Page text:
Siberia, Russia In Summer
Brrr! Blizzards remind us of Siberia, leaving our predisposed notion of what freezer-frigid places are like and the two words, blizzard and Siberia, cuddled up well together.
It is hard to conceptualize Siberia with almost the opposite but in Asian Russia summer is more likely a chemistry of humidity from downpours, the thermometer entertaining over thirty Celsius, and the occasional temporary flooding everywhere. What would be the agenda in Ulan Ude, Siberia, the first major pit-stop northwest into Russia from Mongolia, on such a day? Never mind the mandatory umbrella and puddle jumping. Permeating the air is the smell of ageing architecture saturated with moisture overload and fireplaces burning to take away the dampness, setting the stage for an architectural tour. So don the best cover you have (not from the cold but from the wet) and enter the world of century old crumbling facades, reflections and water-intensified colours. You will remain primarily unnoticed, meandering the back streets capturing moments in time, all of the locals are just trying to keep dry.
Siberian Art On Every Street
Walk about Ulan- Ude, Siberia after a day of rain and art is popping out at you on every corner. Take me! Take me!
Of course, there is the signature feature of western Siberia, little wooden houses. Combine these architectural gems, located on most street corners and in between, with the saturation of a recent torrent from the skies and copious material awaits capture. Don’t let the overabundance of this Siberian architecture stifle your enthusiasm; it is a new day, take on a new outlook. The canvas is empty.
A country involved in conflicts for most of the last century and for many before that, any Russian city has at least one war memorial. Although the plaques are in Russian (in Siberia, the local language, Buryat) the nonverbal message of hero tribute is clear. Hostile faces, palms outstretched, armaments at their side, these fellows deserve a “click” or more. Be sure to work a new perspective to add interest, crouch under those menacing faces and dare to face their weapons. You will probably get off unscathed aside from a little knee knock. Turn around and there is another era of Siberian architecture from the Soviet era on display in the industrial district. It is just over the barbed fence that is keeping observers out or workers in, as the case may be. Finally, don’t miss the Siberian graffiti; it will have you scratching your head over the deeper meaning of love. The variety in art, perspective and inspiration is always worth the walk.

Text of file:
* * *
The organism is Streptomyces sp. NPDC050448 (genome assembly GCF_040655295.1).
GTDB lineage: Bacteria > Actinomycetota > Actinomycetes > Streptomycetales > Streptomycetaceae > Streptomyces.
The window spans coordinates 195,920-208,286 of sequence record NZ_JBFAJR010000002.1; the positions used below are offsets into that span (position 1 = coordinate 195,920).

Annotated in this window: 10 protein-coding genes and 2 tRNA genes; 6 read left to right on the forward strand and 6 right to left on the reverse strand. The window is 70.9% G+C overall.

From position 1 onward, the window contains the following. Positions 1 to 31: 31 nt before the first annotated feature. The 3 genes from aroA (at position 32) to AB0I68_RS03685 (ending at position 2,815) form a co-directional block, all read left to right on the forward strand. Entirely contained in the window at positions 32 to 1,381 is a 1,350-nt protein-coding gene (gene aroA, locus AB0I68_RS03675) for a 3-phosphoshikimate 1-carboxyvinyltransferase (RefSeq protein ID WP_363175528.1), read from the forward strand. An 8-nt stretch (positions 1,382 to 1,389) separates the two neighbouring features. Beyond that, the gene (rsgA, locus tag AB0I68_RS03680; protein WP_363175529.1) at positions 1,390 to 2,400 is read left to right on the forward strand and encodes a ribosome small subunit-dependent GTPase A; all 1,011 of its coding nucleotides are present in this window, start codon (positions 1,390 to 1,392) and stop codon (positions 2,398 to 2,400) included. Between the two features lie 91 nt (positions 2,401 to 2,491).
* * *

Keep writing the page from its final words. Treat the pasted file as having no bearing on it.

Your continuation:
Siberian Fresh Food Market Photography Experience
To travelling photographers Asian markets are an element of street photography not to be missed. Vendors and patrons usually offer up a liberal smattering of people watching not to be missed.
The shops in the Ulan-Ude Fresh Food Market did not disappoint. The stalls were not just an escape from the depressing weather (http://heathersimondsphotography.com/2013/01/28/rain-rain-rain-in-ulan-ude-siberia/ ) but under the skylight roof (no dank, questionable Asian roof coverings here) was a network of uniformly displayed offerings, foodstuffs in a pleasing array of brilliant colours, habitually tidy, not a fly buzz to be heard or any other wayward insect to be fanned away. Another delight was the staff, primarily coiffed women in matching (not exactly slim) costumes, including lace-adorned head coverings and aprons, adding an old fashioned “ice cream parlour facade” to the commodity scene. Aside from predictable and locals only delicacies, perishables and dried, our interest peeked over widely available brown, sticky slabs, amounts cut to request. A local delicacy no doubt. Opting for a trial size, upon disembarking from the stall its curious nature was promptly tested. Sticky and smooth, mud coloured, a distinct smoky aroma with hints of foliage and texture of gum might be the tasting notes. The next English speaking Russians confirmed, smoked spruce gum. Not everyone’s liking but given the surrounding countryside, this byproduct made sense and smoking it was a local variation Wrigley’s might consider. A good winter chew for those long Siberian days might work better than the height of summer.
Within seconds of whipping out a camera a uniformed “guard” descended from somewhere and jabbered in stern Russian what could only be interpreted as “No Photographs”. Where do those guys hide out? It’s hard to argue with a century of practise at putting people in their places so changing physical camera location to “shooting from the hip” kept the guards unaware for the rest of the market experience. One can only wonder what state secrets could lie embedded between the apricots or under the neatly arranged bags of potatoes. As goes travel photography, closer examination later reveals more than what was absorbed from the scene. When I look at the metal boxes in the ceiling my imagination goes back to the security guards protecting the secrets of the fruit and vegetable vendors. Russian spy cameras, perhaps?
For more on Siberian photography see http://heathersimondsphotography.com/2013/01/17/siberia/